“It hasn’t really sunk in yet to be honest with you,” Muirhead said.
“Hopefully this leads to something in the future but I don’t know yet. We’ll wait and see.
“I think I’ll have Tuesday morning off, my boss is pretty good. But we work some half days so I might look to do a few hours in the afternoon to keep me awake.
“The boss has looked after me so I’ll do right by him as well.”
Muirhead was the icing on the cake to the Brumbies’ two wins and form turnaround on a massive journey to Port Elizabeth and Buenos Aires.
He was the ninth player to debut for the Brumbies this year and rookie prop Faalelei Sione became the 10th in the clash against the Jaguares.
The rise of unknown players is the silver lining to the Brumbies this year, who have capitalised on opportunities to be on the verge of a fifth consecutive finals appearance.
Fullback Tom Banks is another who has leapt out of obscurity to stamp himself as a Super Rugby player, using his lightning speed to score a double against the Jaguares.
But even after his own try-scoring feats, Banks made special mention of Muirhead’s efforts.
“He’s such a good bloke and he’s worked unbelievably hard coming down from Brisbane to Canberra this year,” Banks said.
“To get his opportunity, he’s taken it with both hands and I’m really proud of him. He’ll do a lot for this team.”
The Brumbies will play the Melbourne Rebels at Canberra Stadium on Saturday night and a third consecutive win all but secure a finals spot.
The game will be prop Ben Alexander’s 143rd game for the Brumbies, setting a new club record as the most capped player.
Brumbies coach Stephen Larkham kept an unchanged starting XV last week, but he could opt to rotate players after a heavy travel schedule over the past two weeks.
SUPER RUGBY ROUND 15
Saturday: ACT Brumbies v Melbourne Rebels at Canberra Stadium, 7.45pm. Tickets available from Ticketek.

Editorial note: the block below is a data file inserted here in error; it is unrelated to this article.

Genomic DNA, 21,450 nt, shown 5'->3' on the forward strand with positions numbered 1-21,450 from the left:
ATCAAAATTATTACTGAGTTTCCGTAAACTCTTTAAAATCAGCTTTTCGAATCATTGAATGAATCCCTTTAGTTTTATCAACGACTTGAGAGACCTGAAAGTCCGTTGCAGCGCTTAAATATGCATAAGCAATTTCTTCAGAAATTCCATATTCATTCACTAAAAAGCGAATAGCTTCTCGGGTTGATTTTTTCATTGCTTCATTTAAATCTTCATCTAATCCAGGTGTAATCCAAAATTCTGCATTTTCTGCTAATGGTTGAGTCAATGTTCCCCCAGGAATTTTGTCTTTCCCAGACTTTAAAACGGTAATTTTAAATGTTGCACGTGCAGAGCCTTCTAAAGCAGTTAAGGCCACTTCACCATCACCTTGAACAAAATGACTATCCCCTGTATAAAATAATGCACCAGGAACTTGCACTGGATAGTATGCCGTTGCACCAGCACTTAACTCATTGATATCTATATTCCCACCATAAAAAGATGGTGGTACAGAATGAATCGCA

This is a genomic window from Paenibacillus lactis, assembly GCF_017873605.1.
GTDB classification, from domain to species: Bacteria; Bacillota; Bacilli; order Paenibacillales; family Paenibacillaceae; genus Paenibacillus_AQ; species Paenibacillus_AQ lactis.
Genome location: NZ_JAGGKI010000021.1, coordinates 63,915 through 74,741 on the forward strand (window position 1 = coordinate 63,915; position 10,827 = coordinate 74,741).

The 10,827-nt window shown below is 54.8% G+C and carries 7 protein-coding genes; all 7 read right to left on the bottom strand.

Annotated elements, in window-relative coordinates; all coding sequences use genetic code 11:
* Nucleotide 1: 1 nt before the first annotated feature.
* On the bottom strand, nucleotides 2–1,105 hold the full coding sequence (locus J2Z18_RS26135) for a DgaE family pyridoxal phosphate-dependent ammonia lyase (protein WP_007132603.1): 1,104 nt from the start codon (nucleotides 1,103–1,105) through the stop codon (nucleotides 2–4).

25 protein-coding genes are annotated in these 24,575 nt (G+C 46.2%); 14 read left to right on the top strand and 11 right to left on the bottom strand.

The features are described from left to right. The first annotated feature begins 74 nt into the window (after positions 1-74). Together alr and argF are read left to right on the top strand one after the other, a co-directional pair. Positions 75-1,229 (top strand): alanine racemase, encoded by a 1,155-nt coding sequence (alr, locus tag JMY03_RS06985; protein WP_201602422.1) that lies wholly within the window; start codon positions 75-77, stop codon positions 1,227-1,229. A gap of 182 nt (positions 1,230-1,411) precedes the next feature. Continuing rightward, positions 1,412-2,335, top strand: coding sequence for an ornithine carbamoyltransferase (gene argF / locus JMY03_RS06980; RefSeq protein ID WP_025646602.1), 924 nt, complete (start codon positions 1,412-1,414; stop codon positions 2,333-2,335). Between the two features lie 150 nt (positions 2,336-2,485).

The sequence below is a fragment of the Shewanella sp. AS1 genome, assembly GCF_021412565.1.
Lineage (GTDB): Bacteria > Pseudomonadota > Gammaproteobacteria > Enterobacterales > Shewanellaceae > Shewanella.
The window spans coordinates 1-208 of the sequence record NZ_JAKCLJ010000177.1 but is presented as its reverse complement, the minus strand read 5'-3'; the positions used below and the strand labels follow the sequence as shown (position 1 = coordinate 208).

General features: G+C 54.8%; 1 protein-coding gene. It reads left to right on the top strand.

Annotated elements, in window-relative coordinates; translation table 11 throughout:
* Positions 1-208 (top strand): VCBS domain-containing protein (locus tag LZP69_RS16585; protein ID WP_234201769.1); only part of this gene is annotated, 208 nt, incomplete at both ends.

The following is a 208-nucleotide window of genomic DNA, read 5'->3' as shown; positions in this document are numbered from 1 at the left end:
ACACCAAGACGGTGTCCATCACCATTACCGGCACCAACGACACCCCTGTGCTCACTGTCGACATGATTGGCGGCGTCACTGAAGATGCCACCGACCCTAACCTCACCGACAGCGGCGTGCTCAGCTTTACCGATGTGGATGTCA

Brumbies team: 15. Tom Banks, 14. Henry Speight, 13. Tevita Kuridrani, 12. Kyle Godwin, 11. Aidan Toua, 10. Wharenui Hawera, 9. Joe Powell, 8. Jordan Smiler, 7. Chris Alcock, 6. Scott Fardy, 5. Sam Carter, 4. Rory Arnold, 3. Allan Alaalatoa, 2. Josh Mann-Rea, 1. Nic Mayhew. Reserves: 16. Robbie Abel, 17. Faalelei Sione, 18. Les Leuluaialii-Makin, 19. Tom Staniforth, 20. Jarrad Butler, 21. De Wet Roos, 22. Andrew Muirhead, 23. Nigel Ah Wong.
Rebels team: 15. Reece Hodge, 14. Sefa Naivalu, 13. Tom English, 12. Mitch Inman, 11. Marika Koroibete, 10. Ben Volavola, 9. Nic Sirzaker, 8. Amanaki Mafi, 7. Colby Faingaa, 6. Hugh Sinclair, 5. Lopeti Timani, 4. Steve Cummins, 3. Tyrel Lomax. 2. James Hanson, 1. Toby Smith. Reserves: 16. Siliva Siliva, 17. Cruze Ah Nau, 18. Laurie Weeks, 19. Culum Retallick, 20. Will Miller, 21. Ben Meehan, 22. Jackson Garden-Bachop, 23. Jonah Placid.
World Environment Day is celebrated every year on June 5.Globally, events supporting positive environmental action have been held on this day since 1972.
Twenty years ago on this day the ground-breaking Pathways to Sustainability: Local Initiatives for Cities and Townsinternational conference was held atNewcastle City Hall.The five-day conference was endorsed by the United Nations.Speakers came from over 30 countries. The event drew together some of the world’s leading thinkers, local politicians, business people, local government and the community. It was one of the most important events of Newcastle’s bicentenary celebrations and culminated in the Newcastle Declaration committing our city to a sustainable future.
“Gathered at Newcastle, on World Environment Day, 5 June 1997, we acknowledge that in the five years since the Rio Earth Summit much has been learnt about implementing the concept of sustainable development. There is growing evidence, however, that the future of all life on Earth is still in peril. There is an urgent need to accelerate and assist action at all levels, particularly locally, if the global sustainable development objectives of Agenda 21 are to be realised”.
Over the following 20 years we have seen the innovative ClimateCam initiative of the Newcastle City Council, which allowed the public to visualise and thus decrease energy consumption across the city through the ClimateCam billboard ClimateCam in schools program; the Smart Future Cities Program; and the establishment of UN training centre in disaster preparedness CIFAL at the University of Newcastle. World Environment Day on June 5 is a call to arms for the planet to build on these foundations not to let them lie fallow in the archives.
Professor Tim Roberts is the director of the Tom Farrell Institute for the Environment, University of Newcastle